Condo Market Shows Some Signs of Bottoming Out
Despite a large oversupply of new condominium and co-op units in some of the hottest housing markets of the 2003 to 2005 boom and continued production of those units at a historically high rate during last year’s final quarter, NAHB economists see signs in recent data from the U.S. Bureau of the Census that this market sector may be finding the bottom of its current downturn.
Over the past several years, condominium production increased dramatically. There were 71,000 multifamily condos and co-ops started in 2001 and 2002. By 2006, that number had doubled to more than 150,000 units.
“A closer look at the numbers shows that, despite the slowdown in the for-sale housing market, condo production at year’s end 2006 remained significantly high by historical standards, coming in at an annualized rate of 136,000 units,” NAHB economists said. “Given the relative weakness in condo prices and the strength in rents, it is hard to know whether supply is being constrained enough for the market to have actually bottomed out.”
On a national basis, the three-month absorption rate for new condominiums was 69% in the first quarter of this year, up slightly from 68% in the fourth quarter of 2006, but down from 75% during the first quarter of 2005.
Absorption rates of new condos and co-ops have tended to be higher than the absorption rates for rental units since 1999, with the exception of the fourth quarter of 2004.
Regionally, the South had the highest new condo absorption rate during the first three months of this year, at 86%, followed by 79% in the West, 39% in the Northeast and just 21% in the Northeast.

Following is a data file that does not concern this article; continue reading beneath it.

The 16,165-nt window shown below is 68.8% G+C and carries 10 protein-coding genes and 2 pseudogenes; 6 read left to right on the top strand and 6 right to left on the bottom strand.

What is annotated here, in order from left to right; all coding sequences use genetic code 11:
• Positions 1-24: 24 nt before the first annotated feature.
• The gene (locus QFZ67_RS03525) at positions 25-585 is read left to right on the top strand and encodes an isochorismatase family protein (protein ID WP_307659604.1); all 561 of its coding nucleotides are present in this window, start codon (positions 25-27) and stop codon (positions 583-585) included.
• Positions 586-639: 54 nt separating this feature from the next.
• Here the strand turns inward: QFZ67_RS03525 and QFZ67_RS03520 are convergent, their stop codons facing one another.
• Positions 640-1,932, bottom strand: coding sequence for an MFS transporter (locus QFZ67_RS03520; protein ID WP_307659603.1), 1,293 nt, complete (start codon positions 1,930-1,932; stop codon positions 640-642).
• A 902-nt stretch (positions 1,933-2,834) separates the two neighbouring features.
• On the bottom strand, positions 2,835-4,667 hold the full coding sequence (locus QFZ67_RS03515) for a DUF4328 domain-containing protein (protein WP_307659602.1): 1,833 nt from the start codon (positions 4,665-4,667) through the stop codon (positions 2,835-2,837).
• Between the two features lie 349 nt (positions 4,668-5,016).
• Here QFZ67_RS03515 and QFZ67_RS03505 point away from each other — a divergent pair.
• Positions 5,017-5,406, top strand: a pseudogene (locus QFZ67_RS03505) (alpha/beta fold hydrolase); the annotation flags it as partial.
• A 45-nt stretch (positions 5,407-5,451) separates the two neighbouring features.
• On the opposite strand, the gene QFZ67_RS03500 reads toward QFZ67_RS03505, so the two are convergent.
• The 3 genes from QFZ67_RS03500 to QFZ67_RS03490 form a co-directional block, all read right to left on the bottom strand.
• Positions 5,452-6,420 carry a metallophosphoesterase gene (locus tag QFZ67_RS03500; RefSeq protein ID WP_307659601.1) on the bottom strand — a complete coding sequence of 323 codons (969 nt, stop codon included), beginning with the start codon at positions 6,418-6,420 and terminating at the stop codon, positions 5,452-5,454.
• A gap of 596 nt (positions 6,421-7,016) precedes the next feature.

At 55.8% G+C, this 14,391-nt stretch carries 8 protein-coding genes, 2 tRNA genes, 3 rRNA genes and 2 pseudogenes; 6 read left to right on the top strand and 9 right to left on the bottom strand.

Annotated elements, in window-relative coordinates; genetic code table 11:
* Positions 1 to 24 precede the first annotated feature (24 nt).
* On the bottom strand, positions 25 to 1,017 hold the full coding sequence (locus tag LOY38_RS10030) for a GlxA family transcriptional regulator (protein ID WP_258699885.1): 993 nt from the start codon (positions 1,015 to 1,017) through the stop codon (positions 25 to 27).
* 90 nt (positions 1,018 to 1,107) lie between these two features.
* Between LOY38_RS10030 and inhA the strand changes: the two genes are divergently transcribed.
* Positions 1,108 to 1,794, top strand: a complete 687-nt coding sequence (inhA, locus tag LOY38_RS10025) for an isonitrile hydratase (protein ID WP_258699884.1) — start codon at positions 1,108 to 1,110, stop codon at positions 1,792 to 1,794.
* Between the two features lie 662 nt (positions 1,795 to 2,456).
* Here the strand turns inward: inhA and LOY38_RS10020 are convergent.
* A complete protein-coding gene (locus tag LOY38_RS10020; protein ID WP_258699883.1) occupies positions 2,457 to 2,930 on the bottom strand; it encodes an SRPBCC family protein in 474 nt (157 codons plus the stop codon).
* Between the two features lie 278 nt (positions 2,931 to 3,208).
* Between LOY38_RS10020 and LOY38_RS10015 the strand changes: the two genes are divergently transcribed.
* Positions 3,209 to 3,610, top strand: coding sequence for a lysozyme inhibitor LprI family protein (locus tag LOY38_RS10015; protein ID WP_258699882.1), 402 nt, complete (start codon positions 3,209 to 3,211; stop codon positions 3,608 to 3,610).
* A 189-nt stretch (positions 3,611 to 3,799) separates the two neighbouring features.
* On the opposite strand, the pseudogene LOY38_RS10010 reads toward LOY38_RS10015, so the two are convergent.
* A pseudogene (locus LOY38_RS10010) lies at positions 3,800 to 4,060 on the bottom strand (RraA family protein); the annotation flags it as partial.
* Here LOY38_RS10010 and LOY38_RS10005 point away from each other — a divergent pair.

“While 21% is very low, it is important to remember that quarterly absorption numbers are volatile and that the completion of just one large project can dramatically alter the results,” according to NAHB. However, economists said they will be watching the Northeast over the next several quarters “to see whether the recent decline is the start of a trend or simply a cyclical event. The absorption rate in the Northeast during the first quarter of 2005 was just 28%.”
The worst of the decline may just about be over for existing condo sales, as well. Existing sales fell 10% in 2006 to 801,000, and sales were at an average annual rate of about 800,000 during February and March of this year.
NAHB economists also said that rates of resale price appreciation provide some evidence of a possible rebound in demand for condos.
Median condo resale prices began to decline last year after three years of price increases. However, during the first three months of 2007 those prices rose from a low of $222,600 in January and February to $228,000 in March, well above the recent monthly cyclical low of $213,100 in October 2006.
For information on multifamily resources from NAHB, e-mail Ann Marie Moriarty, or call her at 800-368-5242 x8350.